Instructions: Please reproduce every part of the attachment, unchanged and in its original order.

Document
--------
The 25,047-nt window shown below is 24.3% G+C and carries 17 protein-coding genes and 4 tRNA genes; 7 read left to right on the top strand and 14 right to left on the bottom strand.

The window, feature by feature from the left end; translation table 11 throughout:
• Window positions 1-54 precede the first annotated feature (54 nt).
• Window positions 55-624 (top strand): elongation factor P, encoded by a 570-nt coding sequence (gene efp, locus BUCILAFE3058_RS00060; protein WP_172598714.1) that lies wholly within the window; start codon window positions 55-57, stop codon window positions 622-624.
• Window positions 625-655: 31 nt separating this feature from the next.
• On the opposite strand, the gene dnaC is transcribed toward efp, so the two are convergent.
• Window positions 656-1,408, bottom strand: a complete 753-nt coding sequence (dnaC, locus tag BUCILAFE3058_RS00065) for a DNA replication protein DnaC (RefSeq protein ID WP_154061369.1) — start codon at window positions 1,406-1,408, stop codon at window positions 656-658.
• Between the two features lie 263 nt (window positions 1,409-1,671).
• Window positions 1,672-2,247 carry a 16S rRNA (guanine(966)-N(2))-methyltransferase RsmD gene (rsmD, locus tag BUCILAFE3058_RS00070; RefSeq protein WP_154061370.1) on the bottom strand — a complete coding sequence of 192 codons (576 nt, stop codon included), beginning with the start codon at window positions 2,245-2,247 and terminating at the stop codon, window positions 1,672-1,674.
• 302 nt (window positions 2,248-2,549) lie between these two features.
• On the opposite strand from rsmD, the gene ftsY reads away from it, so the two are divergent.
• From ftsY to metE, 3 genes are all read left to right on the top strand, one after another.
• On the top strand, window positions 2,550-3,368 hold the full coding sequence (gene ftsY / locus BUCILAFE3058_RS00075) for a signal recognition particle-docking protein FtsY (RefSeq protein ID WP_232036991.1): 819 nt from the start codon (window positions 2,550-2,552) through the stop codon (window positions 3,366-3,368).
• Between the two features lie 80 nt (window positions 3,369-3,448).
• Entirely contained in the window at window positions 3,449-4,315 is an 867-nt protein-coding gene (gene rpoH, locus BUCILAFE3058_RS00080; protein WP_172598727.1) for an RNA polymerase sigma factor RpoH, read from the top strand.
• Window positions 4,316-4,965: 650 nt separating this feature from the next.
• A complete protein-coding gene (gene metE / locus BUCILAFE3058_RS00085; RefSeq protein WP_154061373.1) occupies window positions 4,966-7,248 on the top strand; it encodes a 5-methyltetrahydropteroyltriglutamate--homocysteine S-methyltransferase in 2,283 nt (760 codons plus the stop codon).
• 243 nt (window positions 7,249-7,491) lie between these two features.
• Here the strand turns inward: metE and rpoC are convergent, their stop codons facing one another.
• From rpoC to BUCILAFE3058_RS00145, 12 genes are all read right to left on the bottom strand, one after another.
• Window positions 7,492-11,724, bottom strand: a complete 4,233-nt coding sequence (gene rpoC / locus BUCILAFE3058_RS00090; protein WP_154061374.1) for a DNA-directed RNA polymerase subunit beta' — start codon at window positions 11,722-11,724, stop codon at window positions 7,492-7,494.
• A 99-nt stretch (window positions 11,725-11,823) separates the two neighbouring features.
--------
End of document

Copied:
The 25,047-nt window shown below is 24.3% G+C and carries 17 protein-coding genes and 4 tRNA genes; 7 read left to right on the top strand and 14 right to left on the bottom strand.

The window, feature by feature from the left end; translation table 11 throughout:
• Window positions 1-54 precede the first annotated feature (54 nt).
• Window positions 55-624 (top strand): elongation factor P, encoded by a 570-nt coding sequence (gene efp, locus BUCILAFE3058_RS00060; protein WP_172598714.1) that lies wholly within the window; start codon window positions 55-57, stop codon window positions 622-624.
• Window positions 625-655: 31 nt separating this feature from the next.
• On the opposite strand, the gene dnaC is transcribed toward efp, so the two are convergent.
• Window positions 656-1,408, bottom strand: a complete 753-nt coding sequence (dnaC, locus tag BUCILAFE3058_RS00065) for a DNA replication protein DnaC (RefSeq protein ID WP_154061369.1) — start codon at window positions 1,406-1,408, stop codon at window positions 656-658.
• Between the two features lie 263 nt (window positions 1,409-1,671).
• Window positions 1,672-2,247 carry a 16S rRNA (guanine(966)-N(2))-methyltransferase RsmD gene (rsmD, locus tag BUCILAFE3058_RS00070; RefSeq protein WP_154061370.1) on the bottom strand — a complete coding sequence of 192 codons (576 nt, stop codon included), beginning with the start codon at window positions 2,245-2,247 and terminating at the stop codon, window positions 1,672-1,674.
• 302 nt (window positions 2,248-2,549) lie between these two features.
• On the opposite strand from rsmD, the gene ftsY reads away from it, so the two are divergent.
• From ftsY to metE, 3 genes are all read left to right on the top strand, one after another.
• On the top strand, window positions 2,550-3,368 hold the full coding sequence (gene ftsY / locus BUCILAFE3058_RS00075) for a signal recognition particle-docking protein FtsY (RefSeq protein ID WP_232036991.1): 819 nt from the start codon (window positions 2,550-2,552) through the stop codon (window positions 3,366-3,368).
• Between the two features lie 80 nt (window positions 3,369-3,448).
• Entirely contained in the window at window positions 3,449-4,315 is an 867-nt protein-coding gene (gene rpoH, locus BUCILAFE3058_RS00080; protein WP_172598727.1) for an RNA polymerase sigma factor RpoH, read from the top strand.
• Window positions 4,316-4,965: 650 nt separating this feature from the next.
• A complete protein-coding gene (gene metE / locus BUCILAFE3058_RS00085; RefSeq protein WP_154061373.1) occupies window positions 4,966-7,248 on the top strand; it encodes a 5-methyltetrahydropteroyltriglutamate--homocysteine S-methyltransferase in 2,283 nt (760 codons plus the stop codon).
• 243 nt (window positions 7,249-7,491) lie between these two features.
• Here the strand turns inward: metE and rpoC are convergent, their stop codons facing one another.
• From rpoC to BUCILAFE3058_RS00145, 12 genes are all read right to left on the bottom strand, one after another.
• Window positions 7,492-11,724, bottom strand: a complete 4,233-nt coding sequence (gene rpoC / locus BUCILAFE3058_RS00090; protein WP_154061374.1) for a DNA-directed RNA polymerase subunit beta' — start codon at window positions 11,722-11,724, stop codon at window positions 7,492-7,494.
• A 99-nt stretch (window positions 11,725-11,823) separates the two neighbouring features.